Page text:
"We wanted to talk like humans up here. No slides," cracked Annalee Newitz at the start of Sunday's panel on how social media is science fiction. Newitz is a prolific, amazing tech writer, and editor-in-chief of Gawker's sci-fi blog, io9.
Science fiction has always concerned itself with positing our next reality. On Sunday morning at SXSWi (at 9.30 a.m.!) Annalee Newitz and her assembled panelists gathered to consider what world our current science fiction was predicting for us -- and how social media is creating a world that our fiction only began to imagine.
Science fiction has done a pretty good job of predicting our reality, Newitz starts out. The late-1980s television show Max Headroom gave us an investigative reporter with an embedded camera who recorded live from the scene, and an ad market where news agencies allow ad firms to bid for placement on their upcoming coverage. Sound familiar?
Matt Thompson, now the editorial project manager for NPR's Project Argo, created a 2004 film Epic 2014 a about a future media landscape where Google and Amazon have merged to form Googlezon, and all of us are content producers. Thompson isn't so sure the development of an artificial intelligence (AI) is a fixed end goal -- he sees it as a spectrum that starts with collective intelligence, goes through social media and ends with AI. "I don't think it makes sense any longer to talk about individual intelligence," Thompson said.
He did a year-long fellowship at the Donald W. Reynolds Journalism Institute in 2008 -- eschewing the usual "let me spend a year writing a tome" model, he blogged his way through the year. "We are not asking ourselves, what are we getting back?" Thompson said of social media interactions. "We are an intensely social animals. and one of the things social media gives back is the constant context of society."
"It's hard to make the case that just me, just my individual intelligence informed [my final project]," Thompson said.
Sci-fi novelist Maureen McHugh reminded the crowd of Robert Heinlein's definition of three levels of science fiction -- at the first level, we're inventors in the basement, at the second level we extrapolate an infrastructure and at the third level, we're positing changes in people's behaviors as a result of this changed world.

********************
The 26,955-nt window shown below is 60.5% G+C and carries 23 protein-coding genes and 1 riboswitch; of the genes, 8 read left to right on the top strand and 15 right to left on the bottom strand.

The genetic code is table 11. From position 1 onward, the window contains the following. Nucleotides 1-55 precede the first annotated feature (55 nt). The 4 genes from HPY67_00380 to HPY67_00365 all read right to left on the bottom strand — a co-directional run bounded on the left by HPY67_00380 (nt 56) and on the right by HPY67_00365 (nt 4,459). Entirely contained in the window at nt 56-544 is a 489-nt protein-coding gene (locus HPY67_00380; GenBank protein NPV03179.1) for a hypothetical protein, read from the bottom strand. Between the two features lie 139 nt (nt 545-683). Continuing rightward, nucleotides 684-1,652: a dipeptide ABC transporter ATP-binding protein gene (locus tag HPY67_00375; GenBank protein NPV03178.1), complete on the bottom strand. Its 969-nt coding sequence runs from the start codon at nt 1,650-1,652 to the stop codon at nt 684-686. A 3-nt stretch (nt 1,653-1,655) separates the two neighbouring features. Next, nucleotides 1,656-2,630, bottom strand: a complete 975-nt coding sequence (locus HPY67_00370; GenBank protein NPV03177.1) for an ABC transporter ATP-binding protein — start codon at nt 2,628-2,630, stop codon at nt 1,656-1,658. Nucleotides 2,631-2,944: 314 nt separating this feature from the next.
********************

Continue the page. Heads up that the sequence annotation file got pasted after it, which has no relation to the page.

McHugh said we're well into the second level of abstraction in how we think about social media, but we're not yet into the third. Consider multitasking -- in general, we're still bad at it, as an MIT study recently demonstrated. "And we're freaked out. But Socrates was freaked out about literacy!" McHugh noted, and the result of literacy was a written record of history. The benefits we're going to gain from offloading part of our social interaction onto the net remain to be seen.
Still, for all the possibilities for innovation, social media clearly has a dark side. Molly Crabapple, a New York-based illustrator and founder of the alt-art social drawing gathering Dr. Sketchy's, said she sometimes fears a future where no one has jobs, and work is a series of games and challenges. You wouldn't work at Wal-Mart, she told the audience, you'd be part of the Wal-Mart Challenge! "And the prize," Crabapple said, "would be what used to be called your salary. Will the only work that is left be digital turking, she wondered? "So we'd pick up the slack from AI, basically."
Newitz noted that Google hopes it will become AI.
Charlie Anders, a science fiction writer whose work appears at io9, echoed this possibility. She noted we've always wondered about avatar versions of ourselves, but that recent incarnations of these avatars have been dark. "Recently, in our fictions, the avatar is unhappy."